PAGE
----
The Common Good
April 1994

Dissin' the Gangstas

by Lonnae O'Neal Parker | April 1994

As I was driving home from work recently, I heard a new song on the radio. Encouraged by the driving beat and engaging tune, I turned up the volume, only to be sorely disappointed.

As I was driving home from work recently, I heard a new song on the radio. Encouraged by the driving beat and engaging tune, I turned up the volume, only to be sorely disappointed. At least every fourth word, or so it seemed, was deleted or bleeped. As near as I could make out, it was typical "gangsta" fare: guns, bitches, 187s, and their interplay in the life of the rapper.

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Changing stations, I questioned why a radio station would play a song so riddled with expletives that the need to censor it rendered the end result a disjointed cacophony of bleeps. It seemed that a good program director could simply dig deep and find the intestinal fortitude to refrain from allowing the song air play.

A mid-twentysomething black woman, I’ve been an unabashed fan of rap music since its infancy. I’ve listened to it evolve, winding its way into our collective consciousness from the fringes of a young black subculture to its present status as an entrenched feature of American popular culture.

I’ve watched rap grow as an expression form. With a creativity reminiscent of the best pioneering blues and jazz artists, the best rap musicians have pronounced, proclaimed, provoked, and entertained my generation for more than a decade.

As recent media focus shifted to gangsta rap and its impact on the culture, I recalled being in college and listening to the underground debut album of a young group based outside of Los Angeles. I was compelled by the uncompromising lyrics and hard core baseline; I listened as much for the sociology as for its value as a dance track.

Four years later, as the video of a black motorist being savagely beaten by white police officers invaded our living rooms, the experts and social scientists that the networks paraded by to explain the tensions and anger of the community held less credence for me than that young rap group. I found the words of NWA political and prophetic as they dealt with the brutality and racial bias of the LAPD toward residents of South Central Los Angeles.

FAST FORWARD to 1994 on the heels of record-breaking homicide rates, well publicized run-ins with the law by many popular rap artists, and outcries and boycotts by many black leaders and organizations such as National Political Congress of Black Women. NWA has splintered into its component parts and joined the next generation of gangsta rap artists.

With albums that debut at number one on the billboard charts, gangsta rap has become a cash cow generating millions of dollars for record companies. Capitalizing on the desire of young listeners—many of them white suburbanites—to experience vicariously the gritty realism of the ‘hood, young rappers have eagerly waited in line to prostitute themselves and exploit and embellish their violent reality for the promise of money and fame.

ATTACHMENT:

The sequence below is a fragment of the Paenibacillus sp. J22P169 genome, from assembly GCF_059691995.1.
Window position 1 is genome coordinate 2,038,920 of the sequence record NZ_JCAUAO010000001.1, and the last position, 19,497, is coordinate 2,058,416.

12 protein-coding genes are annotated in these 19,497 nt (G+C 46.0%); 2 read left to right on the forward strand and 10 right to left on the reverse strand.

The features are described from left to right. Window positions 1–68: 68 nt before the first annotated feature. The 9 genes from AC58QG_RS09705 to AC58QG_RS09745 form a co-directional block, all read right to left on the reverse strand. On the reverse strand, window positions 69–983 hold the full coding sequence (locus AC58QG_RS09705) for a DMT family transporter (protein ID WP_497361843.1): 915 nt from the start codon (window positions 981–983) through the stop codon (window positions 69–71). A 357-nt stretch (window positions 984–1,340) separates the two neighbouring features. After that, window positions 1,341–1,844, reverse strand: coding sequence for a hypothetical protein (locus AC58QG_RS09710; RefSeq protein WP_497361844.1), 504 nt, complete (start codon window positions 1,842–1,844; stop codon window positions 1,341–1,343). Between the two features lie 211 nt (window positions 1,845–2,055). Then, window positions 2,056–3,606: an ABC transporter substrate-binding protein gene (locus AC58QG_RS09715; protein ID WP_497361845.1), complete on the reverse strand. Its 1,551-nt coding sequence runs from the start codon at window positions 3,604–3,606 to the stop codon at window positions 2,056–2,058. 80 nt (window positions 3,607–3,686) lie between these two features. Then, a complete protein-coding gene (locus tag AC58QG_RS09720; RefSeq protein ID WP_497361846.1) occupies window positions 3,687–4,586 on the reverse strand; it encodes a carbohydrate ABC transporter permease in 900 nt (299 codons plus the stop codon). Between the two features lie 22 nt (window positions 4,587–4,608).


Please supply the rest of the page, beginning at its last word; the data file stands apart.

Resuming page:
Certainly the escalation of violence and misogyny is not unique to rap music. In fact, it is a phenomena endemic in our society today. Movies, music, video games, and even TV news subscribe to the "Madonna-ism" of the culture. Simply put, Madonna-ism is taking a marketing concept—in her case, sexuality—to its furthest limits so that every salable angle has been exploited. The culture is so numb, so inured to gratuitous violence and sex that it requires total carnage or total depravity even to register a blip on our collective consciousness—and even those are fast becoming commonplace.

Much of the creativity of black culture has always been rooted in hyperbole, exaggeration for effect. It is not enough to "get the girl"—you have to transform her completely, causing her to abandon any self-restraint. It is not enough to best your enemy—you have to strike abject terror in the hearts of anyone who would even consider opposing you.

Mix together people’s desperation for new and different stimuli with our society’s penchant for Madonna-ism and the hyperbole of the gangsta rap culture, and we have the basis of gangsta rap’s prominence—and its skyrocket flight out of the bounds of decency and humanity.

There is an end in sight to the upward spiral of the gratuitous gangstas. While Madonna-ism remains lucrative for a while, the experience eventually reaches an apex—after which it no longer holds any lure for consumers. There is nothing else Madonna could wring from her sexuality that holds the promise of novelty or the ability to shock. Similarly, just as I changed the radio station, other listeners will tire of the repetitious and ultimately dehumanizing world many of these gangstas occupy and choose to tune out of the experience—which might prove to be the most powerful dis’ of all.

A public outcry that affects the bottom line of record companies could speed the decline of gangsta rap. Record company executives will not be as eager to encourage young, aspiring rappers to outdo themselves as menaces to society when more radio program directors decide to leave the CD on the shelf. Consigned once again to the no-air-play world of underground records, artists so aflame with social commentary may very well take a drastic hit—for good and for ill.

Ultimately, the underlying questions this society must confront are not how to deal with gangsta rap, or nudity on television, or the portrayal of violence in the media—but their causes and cumulative effects. In the coming years, we will have to struggle profoundly with ourselves and what is required to stir us—what we call entertainment. At some point, we will have to do the work of fearless moral inventory and come to terms with the painful realization that many of society’s monsters are creations of our own appetites.

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